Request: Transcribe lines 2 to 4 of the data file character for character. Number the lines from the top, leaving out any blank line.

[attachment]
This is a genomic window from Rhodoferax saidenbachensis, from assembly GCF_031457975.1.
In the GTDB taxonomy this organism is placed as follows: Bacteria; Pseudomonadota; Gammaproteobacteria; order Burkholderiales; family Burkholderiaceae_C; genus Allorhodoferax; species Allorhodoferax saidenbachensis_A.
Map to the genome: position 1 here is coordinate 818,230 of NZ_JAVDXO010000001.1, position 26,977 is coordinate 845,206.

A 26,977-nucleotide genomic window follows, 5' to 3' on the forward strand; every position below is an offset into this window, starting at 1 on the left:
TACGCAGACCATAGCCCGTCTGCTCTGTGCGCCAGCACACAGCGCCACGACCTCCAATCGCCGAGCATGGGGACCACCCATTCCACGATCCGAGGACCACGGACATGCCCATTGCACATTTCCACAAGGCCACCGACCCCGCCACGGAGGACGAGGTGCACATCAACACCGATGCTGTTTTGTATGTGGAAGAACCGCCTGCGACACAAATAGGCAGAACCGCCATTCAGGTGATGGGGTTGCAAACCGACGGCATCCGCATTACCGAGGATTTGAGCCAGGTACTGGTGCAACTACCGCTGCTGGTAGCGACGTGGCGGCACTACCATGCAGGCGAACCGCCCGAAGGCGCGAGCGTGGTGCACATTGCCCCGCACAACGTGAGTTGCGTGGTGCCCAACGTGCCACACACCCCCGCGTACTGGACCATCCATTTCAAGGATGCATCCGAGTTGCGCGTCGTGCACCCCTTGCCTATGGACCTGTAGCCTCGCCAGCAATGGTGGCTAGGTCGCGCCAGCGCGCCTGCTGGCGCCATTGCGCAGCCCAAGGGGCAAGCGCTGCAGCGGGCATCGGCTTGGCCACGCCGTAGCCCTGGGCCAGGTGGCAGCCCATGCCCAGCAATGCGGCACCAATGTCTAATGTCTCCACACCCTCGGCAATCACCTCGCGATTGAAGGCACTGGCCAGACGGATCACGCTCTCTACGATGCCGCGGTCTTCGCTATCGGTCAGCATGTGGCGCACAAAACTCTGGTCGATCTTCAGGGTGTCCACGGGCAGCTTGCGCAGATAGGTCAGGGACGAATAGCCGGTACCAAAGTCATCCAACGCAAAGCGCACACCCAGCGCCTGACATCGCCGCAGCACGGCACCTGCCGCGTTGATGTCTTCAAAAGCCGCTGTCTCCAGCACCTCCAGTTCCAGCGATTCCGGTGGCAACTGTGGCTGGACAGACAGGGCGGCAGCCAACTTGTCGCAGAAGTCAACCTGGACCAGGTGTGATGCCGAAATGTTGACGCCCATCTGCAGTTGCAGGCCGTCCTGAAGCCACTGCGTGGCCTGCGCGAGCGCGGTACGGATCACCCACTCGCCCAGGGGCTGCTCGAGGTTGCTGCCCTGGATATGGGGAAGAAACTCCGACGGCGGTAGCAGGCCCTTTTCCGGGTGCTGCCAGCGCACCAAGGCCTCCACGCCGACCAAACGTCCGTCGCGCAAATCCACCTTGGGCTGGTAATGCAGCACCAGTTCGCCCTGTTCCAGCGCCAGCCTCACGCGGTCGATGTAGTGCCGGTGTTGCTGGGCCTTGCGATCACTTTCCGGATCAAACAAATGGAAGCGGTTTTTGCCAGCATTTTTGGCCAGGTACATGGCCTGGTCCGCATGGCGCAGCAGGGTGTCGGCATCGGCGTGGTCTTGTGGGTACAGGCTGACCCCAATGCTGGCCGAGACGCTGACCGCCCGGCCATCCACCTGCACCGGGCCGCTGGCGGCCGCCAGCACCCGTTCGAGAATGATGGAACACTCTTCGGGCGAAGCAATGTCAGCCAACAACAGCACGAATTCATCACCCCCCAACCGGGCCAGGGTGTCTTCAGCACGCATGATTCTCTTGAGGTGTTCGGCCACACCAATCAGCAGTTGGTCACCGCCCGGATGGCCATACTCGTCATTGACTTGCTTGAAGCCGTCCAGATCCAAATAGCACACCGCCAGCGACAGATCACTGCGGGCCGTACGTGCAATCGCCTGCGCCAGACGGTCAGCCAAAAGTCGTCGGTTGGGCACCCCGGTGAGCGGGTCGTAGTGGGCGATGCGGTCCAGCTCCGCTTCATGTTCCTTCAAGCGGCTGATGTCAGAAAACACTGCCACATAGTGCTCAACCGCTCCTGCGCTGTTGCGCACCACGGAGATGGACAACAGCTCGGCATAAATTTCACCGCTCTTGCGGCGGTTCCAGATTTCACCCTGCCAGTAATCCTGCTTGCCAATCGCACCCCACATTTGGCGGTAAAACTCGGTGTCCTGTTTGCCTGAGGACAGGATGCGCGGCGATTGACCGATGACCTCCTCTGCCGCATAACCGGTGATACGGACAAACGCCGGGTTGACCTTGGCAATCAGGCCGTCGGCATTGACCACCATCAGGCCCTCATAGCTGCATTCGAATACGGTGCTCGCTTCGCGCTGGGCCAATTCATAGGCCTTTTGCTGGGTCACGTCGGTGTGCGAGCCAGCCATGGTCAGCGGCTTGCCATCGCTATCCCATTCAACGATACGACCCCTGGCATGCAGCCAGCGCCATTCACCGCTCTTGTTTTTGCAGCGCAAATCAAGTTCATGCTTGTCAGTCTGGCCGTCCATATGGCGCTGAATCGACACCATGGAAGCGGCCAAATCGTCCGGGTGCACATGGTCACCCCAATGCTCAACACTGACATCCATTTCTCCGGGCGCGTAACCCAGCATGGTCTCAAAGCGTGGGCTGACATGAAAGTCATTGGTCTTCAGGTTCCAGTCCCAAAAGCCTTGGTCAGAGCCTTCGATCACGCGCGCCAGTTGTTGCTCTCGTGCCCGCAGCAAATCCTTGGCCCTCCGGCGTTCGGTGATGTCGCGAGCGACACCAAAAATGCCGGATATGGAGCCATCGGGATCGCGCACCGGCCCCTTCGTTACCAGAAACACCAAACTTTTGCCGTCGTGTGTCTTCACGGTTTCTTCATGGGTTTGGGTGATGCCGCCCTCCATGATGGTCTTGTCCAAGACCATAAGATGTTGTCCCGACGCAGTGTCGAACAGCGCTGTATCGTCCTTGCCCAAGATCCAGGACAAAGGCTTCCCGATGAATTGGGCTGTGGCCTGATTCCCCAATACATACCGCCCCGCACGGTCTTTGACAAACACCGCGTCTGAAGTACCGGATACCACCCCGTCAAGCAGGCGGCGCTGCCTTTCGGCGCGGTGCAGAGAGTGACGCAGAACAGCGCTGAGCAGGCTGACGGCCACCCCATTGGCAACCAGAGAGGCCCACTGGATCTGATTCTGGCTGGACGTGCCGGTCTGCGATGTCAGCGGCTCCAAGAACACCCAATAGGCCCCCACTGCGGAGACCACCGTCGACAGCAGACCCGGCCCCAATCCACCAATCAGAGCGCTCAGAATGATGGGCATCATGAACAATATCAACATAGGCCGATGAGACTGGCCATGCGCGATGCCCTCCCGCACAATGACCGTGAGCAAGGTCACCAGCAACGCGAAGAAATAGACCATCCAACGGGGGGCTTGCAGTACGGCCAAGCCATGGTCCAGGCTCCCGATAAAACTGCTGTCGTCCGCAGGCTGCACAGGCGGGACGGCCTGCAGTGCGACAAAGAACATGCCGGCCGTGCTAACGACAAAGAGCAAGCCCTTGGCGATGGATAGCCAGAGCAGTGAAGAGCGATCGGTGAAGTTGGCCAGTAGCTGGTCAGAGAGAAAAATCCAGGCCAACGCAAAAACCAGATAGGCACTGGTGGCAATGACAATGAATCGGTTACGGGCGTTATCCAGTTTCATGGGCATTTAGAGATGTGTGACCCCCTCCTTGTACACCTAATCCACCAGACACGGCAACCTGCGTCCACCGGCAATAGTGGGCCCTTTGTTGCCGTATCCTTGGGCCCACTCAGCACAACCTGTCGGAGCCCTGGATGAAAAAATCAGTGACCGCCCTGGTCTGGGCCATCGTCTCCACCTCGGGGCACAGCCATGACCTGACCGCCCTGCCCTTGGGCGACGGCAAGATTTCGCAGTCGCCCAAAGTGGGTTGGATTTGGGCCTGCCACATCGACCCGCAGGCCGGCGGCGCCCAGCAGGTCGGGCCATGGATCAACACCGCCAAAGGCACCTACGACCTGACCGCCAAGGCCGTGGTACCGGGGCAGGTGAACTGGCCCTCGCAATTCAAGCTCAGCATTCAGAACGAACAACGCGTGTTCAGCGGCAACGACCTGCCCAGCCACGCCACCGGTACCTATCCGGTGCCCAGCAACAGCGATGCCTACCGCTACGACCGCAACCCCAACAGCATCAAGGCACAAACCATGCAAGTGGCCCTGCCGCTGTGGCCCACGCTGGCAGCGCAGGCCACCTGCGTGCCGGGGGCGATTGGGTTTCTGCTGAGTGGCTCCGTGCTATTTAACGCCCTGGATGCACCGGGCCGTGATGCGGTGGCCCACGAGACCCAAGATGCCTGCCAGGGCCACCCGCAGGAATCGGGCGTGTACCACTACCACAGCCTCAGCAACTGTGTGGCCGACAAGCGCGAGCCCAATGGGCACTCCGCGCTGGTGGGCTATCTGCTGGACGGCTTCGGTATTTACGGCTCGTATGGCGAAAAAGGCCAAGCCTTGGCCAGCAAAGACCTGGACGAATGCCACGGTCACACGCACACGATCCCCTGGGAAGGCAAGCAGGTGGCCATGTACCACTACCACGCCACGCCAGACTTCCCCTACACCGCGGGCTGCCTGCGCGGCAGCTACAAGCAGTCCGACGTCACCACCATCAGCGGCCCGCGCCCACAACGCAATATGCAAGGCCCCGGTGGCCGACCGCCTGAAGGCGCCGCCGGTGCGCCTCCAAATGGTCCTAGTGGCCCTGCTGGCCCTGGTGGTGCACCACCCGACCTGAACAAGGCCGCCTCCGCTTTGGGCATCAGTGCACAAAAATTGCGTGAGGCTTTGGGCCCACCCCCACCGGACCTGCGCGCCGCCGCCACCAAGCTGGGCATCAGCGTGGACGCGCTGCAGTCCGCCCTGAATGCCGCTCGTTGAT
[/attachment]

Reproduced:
In the GTDB taxonomy this organism is placed as follows: Bacteria; Pseudomonadota; Gammaproteobacteria; order Burkholderiales; family Burkholderiaceae_C; genus Allorhodoferax; species Allorhodoferax saidenbachensis_A.
Map to the genome: position 1 here is coordinate 818,230 of NZ_JAVDXO010000001.1, position 26,977 is coordinate 845,206.

A 26,977-nucleotide genomic window follows, 5' to 3' on the forward strand; every position below is an offset into this window, starting at 1 on the left: